4. The Foundling Hospital sited school was supposed to provide MORE seats for the community not shuffle kids around.

  5. I really don't even know where to begin with this type of alarmist "reporting." Facts have yet to be uncovered and our questions indeed still need to be answered. As parents and more importantly rational adults, we owe it to ourselves and our children to give this time, learn more about the DOE's plans (for 2014-2015, mind you) and refrain from hasty, petulant cries of wrong doing or harm to our community.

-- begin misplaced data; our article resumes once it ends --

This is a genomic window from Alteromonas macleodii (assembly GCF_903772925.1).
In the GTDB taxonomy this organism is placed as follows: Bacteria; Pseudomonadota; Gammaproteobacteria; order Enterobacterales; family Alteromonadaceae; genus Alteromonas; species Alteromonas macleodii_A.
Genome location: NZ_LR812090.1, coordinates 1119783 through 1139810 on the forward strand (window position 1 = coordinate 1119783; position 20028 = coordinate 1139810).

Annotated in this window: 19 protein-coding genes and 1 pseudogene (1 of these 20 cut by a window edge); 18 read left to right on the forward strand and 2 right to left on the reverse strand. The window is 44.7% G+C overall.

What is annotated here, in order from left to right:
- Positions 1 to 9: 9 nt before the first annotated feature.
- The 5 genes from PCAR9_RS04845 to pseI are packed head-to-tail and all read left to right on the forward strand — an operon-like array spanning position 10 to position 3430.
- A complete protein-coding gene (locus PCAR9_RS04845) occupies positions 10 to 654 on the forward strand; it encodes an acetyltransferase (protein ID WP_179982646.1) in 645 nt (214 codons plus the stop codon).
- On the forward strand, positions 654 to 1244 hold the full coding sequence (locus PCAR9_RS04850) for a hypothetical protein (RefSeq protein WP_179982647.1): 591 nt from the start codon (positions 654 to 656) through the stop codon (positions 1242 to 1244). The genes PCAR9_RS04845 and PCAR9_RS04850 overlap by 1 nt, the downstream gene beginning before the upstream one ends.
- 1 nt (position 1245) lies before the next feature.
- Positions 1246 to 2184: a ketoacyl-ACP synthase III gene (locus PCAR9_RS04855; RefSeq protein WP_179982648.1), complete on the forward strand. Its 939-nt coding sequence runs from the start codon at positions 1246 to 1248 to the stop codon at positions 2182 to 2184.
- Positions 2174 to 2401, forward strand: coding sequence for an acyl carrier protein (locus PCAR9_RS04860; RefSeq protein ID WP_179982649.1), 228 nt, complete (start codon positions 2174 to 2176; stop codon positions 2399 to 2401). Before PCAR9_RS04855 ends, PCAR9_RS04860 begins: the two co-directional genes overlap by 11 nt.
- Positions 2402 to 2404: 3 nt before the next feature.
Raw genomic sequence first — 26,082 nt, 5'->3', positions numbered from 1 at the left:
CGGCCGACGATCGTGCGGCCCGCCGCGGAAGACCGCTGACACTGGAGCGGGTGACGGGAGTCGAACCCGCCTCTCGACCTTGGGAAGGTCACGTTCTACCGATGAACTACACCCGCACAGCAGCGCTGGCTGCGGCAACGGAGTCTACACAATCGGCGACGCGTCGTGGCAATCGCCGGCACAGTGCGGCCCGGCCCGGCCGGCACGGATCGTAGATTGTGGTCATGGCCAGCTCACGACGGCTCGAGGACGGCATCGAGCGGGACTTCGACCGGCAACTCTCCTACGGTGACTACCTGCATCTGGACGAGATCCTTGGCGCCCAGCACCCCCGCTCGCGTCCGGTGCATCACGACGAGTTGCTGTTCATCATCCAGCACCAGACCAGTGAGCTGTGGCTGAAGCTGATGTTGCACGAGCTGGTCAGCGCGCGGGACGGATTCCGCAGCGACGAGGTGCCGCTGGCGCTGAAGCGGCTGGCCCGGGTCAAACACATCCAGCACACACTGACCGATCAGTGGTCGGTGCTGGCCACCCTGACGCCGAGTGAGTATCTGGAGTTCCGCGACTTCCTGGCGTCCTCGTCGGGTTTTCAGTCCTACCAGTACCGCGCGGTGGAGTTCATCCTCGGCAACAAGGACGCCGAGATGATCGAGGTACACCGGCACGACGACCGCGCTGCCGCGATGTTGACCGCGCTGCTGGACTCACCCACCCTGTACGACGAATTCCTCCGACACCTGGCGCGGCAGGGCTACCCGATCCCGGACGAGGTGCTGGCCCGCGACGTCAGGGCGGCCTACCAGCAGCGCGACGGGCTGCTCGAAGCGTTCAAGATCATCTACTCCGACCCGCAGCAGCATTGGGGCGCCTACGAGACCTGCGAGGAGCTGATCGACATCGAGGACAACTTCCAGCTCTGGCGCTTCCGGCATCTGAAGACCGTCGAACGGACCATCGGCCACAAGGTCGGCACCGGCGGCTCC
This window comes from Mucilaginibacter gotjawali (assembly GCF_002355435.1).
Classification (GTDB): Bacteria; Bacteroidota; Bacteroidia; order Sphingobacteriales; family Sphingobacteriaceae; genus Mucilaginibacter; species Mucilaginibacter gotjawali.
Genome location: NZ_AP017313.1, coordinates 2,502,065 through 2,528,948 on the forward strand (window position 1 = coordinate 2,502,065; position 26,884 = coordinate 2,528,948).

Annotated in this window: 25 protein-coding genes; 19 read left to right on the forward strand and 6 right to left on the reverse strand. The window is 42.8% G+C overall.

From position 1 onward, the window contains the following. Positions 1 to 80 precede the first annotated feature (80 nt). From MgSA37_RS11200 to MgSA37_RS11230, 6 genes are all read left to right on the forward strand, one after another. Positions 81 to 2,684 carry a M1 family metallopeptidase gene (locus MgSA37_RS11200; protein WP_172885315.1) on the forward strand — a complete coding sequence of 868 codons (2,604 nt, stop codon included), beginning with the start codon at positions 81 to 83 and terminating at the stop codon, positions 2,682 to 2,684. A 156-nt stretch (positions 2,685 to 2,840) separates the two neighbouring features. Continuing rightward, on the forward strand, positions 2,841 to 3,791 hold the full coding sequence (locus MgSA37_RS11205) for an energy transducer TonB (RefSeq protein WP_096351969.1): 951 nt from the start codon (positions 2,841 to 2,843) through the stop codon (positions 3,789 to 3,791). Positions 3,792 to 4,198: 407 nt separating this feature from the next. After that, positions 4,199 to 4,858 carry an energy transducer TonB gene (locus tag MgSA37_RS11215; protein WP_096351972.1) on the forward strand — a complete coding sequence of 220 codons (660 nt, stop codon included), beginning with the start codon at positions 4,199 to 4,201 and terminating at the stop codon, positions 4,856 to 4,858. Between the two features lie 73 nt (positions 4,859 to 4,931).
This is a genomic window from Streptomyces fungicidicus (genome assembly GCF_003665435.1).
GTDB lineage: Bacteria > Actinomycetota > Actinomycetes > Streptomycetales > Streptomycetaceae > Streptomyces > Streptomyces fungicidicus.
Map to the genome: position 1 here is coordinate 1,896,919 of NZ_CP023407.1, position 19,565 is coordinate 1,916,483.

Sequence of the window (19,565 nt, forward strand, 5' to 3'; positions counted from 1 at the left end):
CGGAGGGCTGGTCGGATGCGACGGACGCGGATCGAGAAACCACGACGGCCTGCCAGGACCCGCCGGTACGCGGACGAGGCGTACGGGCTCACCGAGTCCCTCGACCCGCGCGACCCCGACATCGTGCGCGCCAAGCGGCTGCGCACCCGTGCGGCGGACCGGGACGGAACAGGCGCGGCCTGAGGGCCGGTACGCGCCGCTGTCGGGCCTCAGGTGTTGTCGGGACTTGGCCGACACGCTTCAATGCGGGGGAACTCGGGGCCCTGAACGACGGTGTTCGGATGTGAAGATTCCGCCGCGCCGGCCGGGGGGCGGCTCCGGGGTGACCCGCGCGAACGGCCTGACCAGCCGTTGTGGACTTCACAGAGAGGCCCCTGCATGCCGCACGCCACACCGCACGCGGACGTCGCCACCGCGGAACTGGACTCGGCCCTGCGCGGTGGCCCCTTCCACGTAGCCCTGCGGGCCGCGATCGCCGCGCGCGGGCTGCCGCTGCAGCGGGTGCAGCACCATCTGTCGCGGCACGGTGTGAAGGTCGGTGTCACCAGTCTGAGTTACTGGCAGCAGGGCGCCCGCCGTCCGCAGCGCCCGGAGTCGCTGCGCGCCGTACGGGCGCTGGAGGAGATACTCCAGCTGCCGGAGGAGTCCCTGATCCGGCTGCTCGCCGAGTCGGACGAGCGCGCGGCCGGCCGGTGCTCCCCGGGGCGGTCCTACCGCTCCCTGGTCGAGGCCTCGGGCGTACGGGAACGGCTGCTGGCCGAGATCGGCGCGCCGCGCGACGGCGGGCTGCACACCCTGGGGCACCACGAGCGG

The primary source of detail here appears to be from Mr. Crooks, who (as far as I can tell from my own fact-checking with several other parents and administrative reps who were also present in the meeting) clearly was not listening intently enough and appears to both exaggerate and embellish what he claims to have heard from the proposal that was presented by Guzman. Let's all do ourselves a favour and keep the extant gossip, the "not-in-my-backyard" herd mentality, all these silly emails back-and-forth, and lastly, the on-line & print media blitz campaigning to a minimum until we know more. Let's try not try to rabble-rouse and create more angst & anxiety for ourselves or children; stick to the facts as we learn more and, above all, be civil about all of this.